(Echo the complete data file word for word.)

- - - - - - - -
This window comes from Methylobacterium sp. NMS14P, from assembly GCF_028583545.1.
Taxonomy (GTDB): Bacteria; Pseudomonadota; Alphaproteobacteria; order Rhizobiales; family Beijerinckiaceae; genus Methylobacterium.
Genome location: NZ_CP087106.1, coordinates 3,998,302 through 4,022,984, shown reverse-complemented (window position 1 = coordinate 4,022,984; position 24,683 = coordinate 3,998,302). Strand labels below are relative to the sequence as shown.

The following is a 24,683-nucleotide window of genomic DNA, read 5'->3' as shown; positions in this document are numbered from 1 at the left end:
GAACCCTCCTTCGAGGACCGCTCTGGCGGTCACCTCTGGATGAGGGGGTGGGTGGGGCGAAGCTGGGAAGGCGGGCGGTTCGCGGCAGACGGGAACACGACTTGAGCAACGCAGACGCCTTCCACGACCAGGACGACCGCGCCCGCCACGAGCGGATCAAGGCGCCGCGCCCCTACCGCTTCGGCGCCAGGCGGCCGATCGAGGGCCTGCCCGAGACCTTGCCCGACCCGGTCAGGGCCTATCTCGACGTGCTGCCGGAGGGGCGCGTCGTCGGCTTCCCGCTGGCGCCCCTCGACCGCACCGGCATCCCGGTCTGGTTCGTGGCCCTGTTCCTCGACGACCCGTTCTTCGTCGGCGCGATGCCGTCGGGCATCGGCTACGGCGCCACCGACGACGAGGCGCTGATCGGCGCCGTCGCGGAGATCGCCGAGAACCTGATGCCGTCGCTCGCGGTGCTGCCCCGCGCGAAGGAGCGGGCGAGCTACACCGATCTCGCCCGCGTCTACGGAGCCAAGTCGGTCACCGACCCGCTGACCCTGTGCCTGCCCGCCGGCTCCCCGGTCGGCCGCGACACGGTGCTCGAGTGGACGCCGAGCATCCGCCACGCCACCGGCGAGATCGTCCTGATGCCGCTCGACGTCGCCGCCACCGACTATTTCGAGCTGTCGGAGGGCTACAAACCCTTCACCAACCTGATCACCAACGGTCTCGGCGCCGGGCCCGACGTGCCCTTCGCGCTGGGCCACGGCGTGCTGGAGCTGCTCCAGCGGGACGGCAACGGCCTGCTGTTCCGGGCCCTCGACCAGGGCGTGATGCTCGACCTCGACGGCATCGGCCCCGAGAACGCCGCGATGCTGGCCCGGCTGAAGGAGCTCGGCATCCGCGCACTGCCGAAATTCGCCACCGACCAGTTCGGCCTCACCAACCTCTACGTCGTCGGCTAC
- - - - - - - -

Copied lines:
This window comes from Methylobacterium sp. NMS14P, from assembly GCF_028583545.1.
Taxonomy (GTDB): Bacteria; Pseudomonadota; Alphaproteobacteria; order Rhizobiales; family Beijerinckiaceae; genus Methylobacterium.
Genome location: NZ_CP087106.1, coordinates 3,998,302 through 4,022,984, shown reverse-complemented (window position 1 = coordinate 4,022,984; position 24,683 = coordinate 3,998,302). Strand labels below are relative to the sequence as shown.

The following is a 24,683-nucleotide window of genomic DNA, read 5'->3' as shown; positions in this document are numbered from 1 at the left end:
GAACCCTCCTTCGAGGACCGCTCTGGCGGTCACCTCTGGATGAGGGGGTGGGTGGGGCGAAGCTGGGAAGGCGGGCGGTTCGCGGCAGACGGGAACACGACTTGAGCAACGCAGACGCCTTCCACGACCAGGACGACCGCGCCCGCCACGAGCGGATCAAGGCGCCGCGCCCCTACCGCTTCGGCGCCAGGCGGCCGATCGAGGGCCTGCCCGAGACCTTGCCCGACCCGGTCAGGGCCTATCTCGACGTGCTGCCGGAGGGGCGCGTCGTCGGCTTCCCGCTGGCGCCCCTCGACCGCACCGGCATCCCGGTCTGGTTCGTGGCCCTGTTCCTCGACGACCCGTTCTTCGTCGGCGCGATGCCGTCGGGCATCGGCTACGGCGCCACCGACGACGAGGCGCTGATCGGCGCCGTCGCGGAGATCGCCGAGAACCTGATGCCGTCGCTCGCGGTGCTGCCCCGCGCGAAGGAGCGGGCGAGCTACACCGATCTCGCCCGCGTCTACGGAGCCAAGTCGGTCACCGACCCGCTGACCCTGTGCCTGCCCGCCGGCTCCCCGGTCGGCCGCGACACGGTGCTCGAGTGGACGCCGAGCATCCGCCACGCCACCGGCGAGATCGTCCTGATGCCGCTCGACGTCGCCGCCACCGACTATTTCGAGCTGTCGGAGGGCTACAAACCCTTCACCAACCTGATCACCAACGGTCTCGGCGCCGGGCCCGACGTGCCCTTCGCGCTGGGCCACGGCGTGCTGGAGCTGCTCCAGCGGGACGGCAACGGCCTGCTGTTCCGGGCCCTCGACCAGGGCGTGATGCTCGACCTCGACGGCATCGGCCCCGAGAACGCCGCGATGCTGGCCCGGCTGAAGGAGCTCGGCATCCGCGCACTGCCGAAATTCGCCACCGACCAGTTCGGCCTCACCAACCTCTACGTCGTCGGCTAC